1. Can't even imagine how it must be in Nepal; we in the Darjeeling-Sikkim region felt 2 aftershocks on 16May2015 (centred East of Banepa at 0920h IST and North of Ramechhap at 1704h IST).
Nepal obviously is feeling the brunt of it. Again, for a 7.3 triggered shock one would expect aftershocks typically up to 6.3. For the two events we have had the following:-
Fig 1(above): The epicentral plot of the main events and the major aftershocks associated with the Nepal 2015 Earthquake.
For 7.8 event we had 6.1, 6.6, and 6.7 aftershocks. For the 7.3 we have had 6.3 and 5.7. So far no real anomalies except that 7.8 shock triggered a 7.3 event farther east. The aftershocks associated with the 7.3 event were located near the epicenter of the 7.3 event so nothing abnormal about that. The orange event (Fig 1) was yesterday's aftershock. Pretty much within the cluster. Not suggesting that the rupture is going farther east. At least not yet!
2. What I find disturbing is the fact that the aftershock 'epicentres' SEEM to be moving from west of Kathmandu initially, eastwards towards our area.Which I think you also pointed out in yr last letter (published here). Can this be correct?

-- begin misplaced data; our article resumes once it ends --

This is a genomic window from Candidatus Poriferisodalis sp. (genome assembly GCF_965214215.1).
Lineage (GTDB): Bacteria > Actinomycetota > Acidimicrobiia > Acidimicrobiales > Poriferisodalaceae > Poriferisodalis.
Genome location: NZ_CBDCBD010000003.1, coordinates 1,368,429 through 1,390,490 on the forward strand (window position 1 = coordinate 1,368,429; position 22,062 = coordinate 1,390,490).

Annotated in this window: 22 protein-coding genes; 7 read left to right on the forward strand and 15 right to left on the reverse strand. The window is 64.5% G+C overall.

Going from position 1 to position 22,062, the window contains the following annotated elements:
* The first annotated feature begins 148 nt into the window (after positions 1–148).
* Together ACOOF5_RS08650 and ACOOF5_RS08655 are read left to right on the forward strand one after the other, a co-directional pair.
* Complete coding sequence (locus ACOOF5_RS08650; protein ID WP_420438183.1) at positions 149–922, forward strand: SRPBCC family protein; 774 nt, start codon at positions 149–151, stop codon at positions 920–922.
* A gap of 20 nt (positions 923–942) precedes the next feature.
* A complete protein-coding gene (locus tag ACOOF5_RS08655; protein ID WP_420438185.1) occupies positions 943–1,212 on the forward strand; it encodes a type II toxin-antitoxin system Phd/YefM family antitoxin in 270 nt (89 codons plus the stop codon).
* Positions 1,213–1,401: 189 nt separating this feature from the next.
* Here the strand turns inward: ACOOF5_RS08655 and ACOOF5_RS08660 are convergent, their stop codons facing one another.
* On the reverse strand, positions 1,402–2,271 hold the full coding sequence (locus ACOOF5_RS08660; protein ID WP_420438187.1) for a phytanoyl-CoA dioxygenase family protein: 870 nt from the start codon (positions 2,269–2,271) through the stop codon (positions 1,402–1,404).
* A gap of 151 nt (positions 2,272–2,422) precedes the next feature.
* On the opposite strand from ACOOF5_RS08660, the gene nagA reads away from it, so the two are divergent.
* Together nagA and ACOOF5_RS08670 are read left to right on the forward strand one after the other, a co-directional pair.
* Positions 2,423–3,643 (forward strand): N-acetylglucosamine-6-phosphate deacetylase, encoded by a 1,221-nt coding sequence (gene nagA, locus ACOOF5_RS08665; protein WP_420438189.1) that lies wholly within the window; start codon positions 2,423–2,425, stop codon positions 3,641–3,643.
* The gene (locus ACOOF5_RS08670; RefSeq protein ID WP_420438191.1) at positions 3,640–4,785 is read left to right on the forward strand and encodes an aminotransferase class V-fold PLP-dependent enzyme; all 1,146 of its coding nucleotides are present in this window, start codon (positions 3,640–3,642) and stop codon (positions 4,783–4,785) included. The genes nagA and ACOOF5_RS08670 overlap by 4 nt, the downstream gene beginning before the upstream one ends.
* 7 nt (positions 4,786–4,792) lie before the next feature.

Yes! The aftershocks did tend to follow the Main Himalayan fault (MHT) from west to east. However, the map below (Fig 2) shows that apart from the Mirik event (27Apr2015), the earthquakes have been clustered within the area more or less defined by the two 7+ events. So I would say, no evidence of the aftershocks propagating farther east as of now. If aftershocks transcend the East and Central Nepal boundary, we really need to start worrying.
Fig 2: Epicentral plots of the main events and the aftershocks associated with the Nepal earthquake 2015.
3. Without being an alarmist, I do hope our administration and political leaders are aware of the possibilities and consequences should an event take place here- having served in the IAF and worked in disaster management, I believe it is better to overreact in crisis situations rather than not react at all.
I agree that we need to have a realistic disaster management plan in place in our region both in the short and the long term. That is the least we can do in the light of the fact that we have been made acutely aware of our vulnerability to big Himalayan earthquakes by the Nepal 2015 event and future projections of a 8.2 to 8.7 earthquake in our part of the Himalaya (Fig 3).
Fig 3: Darjiling-Sikkim is projected to be vulnerable to a 8.2 decollement earthquake in the future.